Hantek DSO1060 ScopeMeter

This 60MHz bandwidth dual-trace battery powered oscilloscope/multimeter is quite the buy at around $550.   The order was made with Morton Controls, and I had it in-hand 😉 in two days:

Hantek DSO1060

The manual can be found at the Hantek Site.    We use the scope to compute power consumption by multiplying voltage waveforms by current waveforms.    Traces (16384 samples) are stored onto a USB thumb-drive (NOTE: Not all thumb-drives will work, keep trying different ones – this appears to be the same issue that my Rigol scope has) for import into Excel (or gnumeric/open office, if you’re into FOSS).    To compute the power (Joules), you then need to multiply the number of samples by the (scope) sample interval to determine how many micro/milli/nano-seconds you’re integrating for (since the CSV file doesn’t contain time information, only sample data).   It turns out, the sample rate is dependent on the horizontal time-base selected; and the manual doesn’t tell you what those rates are.

Sooo..  I had to determine the rates empirically.   To determine the scope sampling interval, I applied square waves of known frequencies at each time-scale, and recorded the traces.  I then counted the number of lines (rows) in the CSV file that corresponded to a single cycle of the input frequency.   I then applied the following:

Sample frequency Equation:
Sf = Calculated sample frequency (in Hz); the sample period is 1/Sf.
Wf = Input waveform frequency (in Hz)
Wp = Wave period (samples) counted from CSV file (1 set of high + low values)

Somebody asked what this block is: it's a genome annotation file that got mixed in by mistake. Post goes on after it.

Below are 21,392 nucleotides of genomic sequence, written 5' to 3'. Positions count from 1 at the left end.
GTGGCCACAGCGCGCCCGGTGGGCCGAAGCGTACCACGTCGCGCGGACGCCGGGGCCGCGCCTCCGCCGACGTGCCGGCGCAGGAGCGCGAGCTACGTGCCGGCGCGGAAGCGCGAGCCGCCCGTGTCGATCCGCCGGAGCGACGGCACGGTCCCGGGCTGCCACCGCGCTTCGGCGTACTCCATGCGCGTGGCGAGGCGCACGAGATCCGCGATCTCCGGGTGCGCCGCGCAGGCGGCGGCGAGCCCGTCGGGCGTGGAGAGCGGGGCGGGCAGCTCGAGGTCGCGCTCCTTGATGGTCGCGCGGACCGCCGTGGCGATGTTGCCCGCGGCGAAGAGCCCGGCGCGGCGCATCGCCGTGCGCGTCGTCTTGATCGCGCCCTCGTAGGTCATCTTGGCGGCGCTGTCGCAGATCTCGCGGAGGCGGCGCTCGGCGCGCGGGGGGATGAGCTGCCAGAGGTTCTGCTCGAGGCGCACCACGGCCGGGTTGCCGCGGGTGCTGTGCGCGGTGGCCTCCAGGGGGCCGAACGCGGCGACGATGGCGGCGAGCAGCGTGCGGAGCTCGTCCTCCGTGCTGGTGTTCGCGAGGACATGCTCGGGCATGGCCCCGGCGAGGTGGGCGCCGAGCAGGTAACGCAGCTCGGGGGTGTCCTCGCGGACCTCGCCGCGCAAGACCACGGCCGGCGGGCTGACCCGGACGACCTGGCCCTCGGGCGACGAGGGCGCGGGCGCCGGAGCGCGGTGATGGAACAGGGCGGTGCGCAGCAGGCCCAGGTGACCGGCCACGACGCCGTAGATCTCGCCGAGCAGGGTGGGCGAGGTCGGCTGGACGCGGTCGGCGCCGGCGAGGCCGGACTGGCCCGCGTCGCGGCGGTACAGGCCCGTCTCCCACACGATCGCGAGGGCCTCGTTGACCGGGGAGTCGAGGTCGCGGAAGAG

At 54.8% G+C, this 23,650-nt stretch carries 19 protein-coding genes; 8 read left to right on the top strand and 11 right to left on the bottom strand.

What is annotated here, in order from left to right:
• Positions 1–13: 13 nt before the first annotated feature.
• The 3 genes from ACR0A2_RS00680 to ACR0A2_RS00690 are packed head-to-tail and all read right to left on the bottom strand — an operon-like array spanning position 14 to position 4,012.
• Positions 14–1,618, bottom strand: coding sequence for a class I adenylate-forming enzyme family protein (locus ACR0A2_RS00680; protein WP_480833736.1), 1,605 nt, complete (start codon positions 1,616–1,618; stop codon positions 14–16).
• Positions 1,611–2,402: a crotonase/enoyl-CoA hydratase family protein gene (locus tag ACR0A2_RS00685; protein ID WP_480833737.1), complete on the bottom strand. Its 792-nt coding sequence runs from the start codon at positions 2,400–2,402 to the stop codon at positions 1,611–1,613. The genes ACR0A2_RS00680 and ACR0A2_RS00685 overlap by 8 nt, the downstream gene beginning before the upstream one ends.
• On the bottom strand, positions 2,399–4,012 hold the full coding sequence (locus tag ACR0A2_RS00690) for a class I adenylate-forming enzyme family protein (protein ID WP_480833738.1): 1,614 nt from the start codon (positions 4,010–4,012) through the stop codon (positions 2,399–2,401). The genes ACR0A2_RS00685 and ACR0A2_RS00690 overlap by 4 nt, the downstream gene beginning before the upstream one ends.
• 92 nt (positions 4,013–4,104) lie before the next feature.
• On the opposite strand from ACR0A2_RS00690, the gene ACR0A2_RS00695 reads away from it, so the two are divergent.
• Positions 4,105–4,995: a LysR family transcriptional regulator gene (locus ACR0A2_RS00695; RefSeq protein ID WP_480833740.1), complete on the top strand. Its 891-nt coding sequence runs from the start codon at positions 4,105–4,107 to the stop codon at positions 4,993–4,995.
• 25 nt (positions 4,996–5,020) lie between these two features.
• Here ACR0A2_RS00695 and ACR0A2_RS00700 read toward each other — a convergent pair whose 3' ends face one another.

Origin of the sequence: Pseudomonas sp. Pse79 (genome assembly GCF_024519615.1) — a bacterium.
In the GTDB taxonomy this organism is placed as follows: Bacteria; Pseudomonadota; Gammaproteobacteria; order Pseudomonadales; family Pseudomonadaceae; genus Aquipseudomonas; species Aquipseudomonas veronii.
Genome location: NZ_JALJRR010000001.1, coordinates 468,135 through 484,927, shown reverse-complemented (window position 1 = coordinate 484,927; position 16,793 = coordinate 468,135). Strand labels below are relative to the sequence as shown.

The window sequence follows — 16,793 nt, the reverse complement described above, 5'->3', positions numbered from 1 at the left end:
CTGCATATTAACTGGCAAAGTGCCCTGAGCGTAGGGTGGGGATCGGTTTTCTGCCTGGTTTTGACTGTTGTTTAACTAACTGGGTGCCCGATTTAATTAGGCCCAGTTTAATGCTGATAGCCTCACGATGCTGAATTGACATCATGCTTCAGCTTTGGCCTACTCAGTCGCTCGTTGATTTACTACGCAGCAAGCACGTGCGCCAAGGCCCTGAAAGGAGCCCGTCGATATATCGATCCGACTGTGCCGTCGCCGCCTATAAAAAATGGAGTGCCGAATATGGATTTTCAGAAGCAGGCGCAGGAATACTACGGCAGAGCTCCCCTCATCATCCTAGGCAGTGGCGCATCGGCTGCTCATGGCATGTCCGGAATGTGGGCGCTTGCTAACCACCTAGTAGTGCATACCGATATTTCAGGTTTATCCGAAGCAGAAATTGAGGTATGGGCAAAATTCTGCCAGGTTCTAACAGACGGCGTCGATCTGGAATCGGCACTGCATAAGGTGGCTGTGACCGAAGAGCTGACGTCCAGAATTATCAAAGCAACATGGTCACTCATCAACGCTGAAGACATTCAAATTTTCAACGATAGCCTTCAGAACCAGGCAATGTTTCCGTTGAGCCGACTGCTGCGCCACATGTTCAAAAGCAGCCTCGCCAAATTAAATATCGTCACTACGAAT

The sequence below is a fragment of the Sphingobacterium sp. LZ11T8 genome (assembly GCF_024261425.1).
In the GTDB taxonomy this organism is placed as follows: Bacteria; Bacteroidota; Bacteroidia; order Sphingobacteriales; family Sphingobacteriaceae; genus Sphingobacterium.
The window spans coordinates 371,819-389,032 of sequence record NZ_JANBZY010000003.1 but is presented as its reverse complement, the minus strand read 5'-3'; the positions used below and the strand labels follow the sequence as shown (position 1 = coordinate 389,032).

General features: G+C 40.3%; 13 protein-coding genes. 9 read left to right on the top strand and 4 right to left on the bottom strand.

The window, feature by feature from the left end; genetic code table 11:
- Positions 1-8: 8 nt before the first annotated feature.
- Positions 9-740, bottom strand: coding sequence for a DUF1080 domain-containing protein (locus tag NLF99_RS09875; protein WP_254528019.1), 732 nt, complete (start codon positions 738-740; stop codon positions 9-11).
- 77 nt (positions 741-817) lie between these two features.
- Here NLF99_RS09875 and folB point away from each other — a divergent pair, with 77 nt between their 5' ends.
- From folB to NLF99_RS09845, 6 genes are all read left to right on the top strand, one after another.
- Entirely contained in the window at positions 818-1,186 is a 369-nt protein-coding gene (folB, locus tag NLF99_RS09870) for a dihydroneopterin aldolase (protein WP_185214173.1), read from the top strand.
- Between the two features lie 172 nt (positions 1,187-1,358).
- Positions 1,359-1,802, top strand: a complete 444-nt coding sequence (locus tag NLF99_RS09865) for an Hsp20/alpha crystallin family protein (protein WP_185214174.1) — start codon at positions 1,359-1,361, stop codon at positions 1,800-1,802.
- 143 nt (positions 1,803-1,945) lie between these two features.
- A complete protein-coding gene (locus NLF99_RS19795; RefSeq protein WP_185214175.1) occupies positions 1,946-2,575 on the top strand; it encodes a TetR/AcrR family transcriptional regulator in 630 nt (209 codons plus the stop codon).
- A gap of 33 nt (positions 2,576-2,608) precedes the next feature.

Sf = 1/((1/Wf)/Wp)


Time/div     Sample Rate          Sample Interval
——-              ———–                —————
50ms           22.5 or 25 kHz (??)50 microseconds (???)
20ms           50 kHz                  20 microseconds
10ms         100 kHz                  10 microseconds
5ms           200 kHz                    5 microseconds
2ms           500 kHz                    2 microseconds
1ms            1   MHz                    1 microsecond
500us        2   MHz                500 nanoseconds
200us        5   MHz                200 nanoseconds
100us       10  MHz                100 nanoseconds
50us         20  MHz                  50 nanoseconds
20us         50  MHz                  20 nanoseconds
10us        100 MHz                  10 nanoseconds
5us          250 MHz                    4 nanoseconds
1us          250 MHz                    4 nanoseconds
500ns     250 MHz                    4 nanoseconds
100ns     250 MHz                    4 nanoseconds
10ns       250 MHz                    4 nanoseconds

NOTE: On timebase rates longer than 50ms/division, the Hantek would NOT store a CSV file; the error message “Invalidate Data” was observed.

The sample period for the 50 ms/division is not too accurate since the 10Hz square wave I used had a +/- 1Hz uncertainty.   I thought about building a couple of decade dividers (7490’s) and driving it with a higher frequency, but I’ll leave that up to you, if you need it.

The CSV file produced has two “header” lines, followed by the data sample lines.   The first line:


Is 1/the_timebase_used (100 = 10ms/div, 2000000 = 500ns/div, etc).  The line:

# SIZE=xxxx

Specifies the number of sample lines in the file (usually 16384).   Each sample line following consists of three comma separated values.   Only the first value is useful, the other two are always zero.

A couple of other things:  The Hantek has a maximum (1X) volts/division of 5 volts.   This means for a 1X probe, the maximum voltage is 40 volts peak to peak (400 volts for a 10X probe).   Morton Controls sells 100X probes;  I recommend buying one or two.

For a portable, battery powered, isolated ground instrument, it’s hard to beat.

This entry was posted in Test Equipment. Bookmark the permalink.

1 Response to Hantek DSO1060 ScopeMeter

Leave a Reply

Your email address will not be published. Required fields are marked *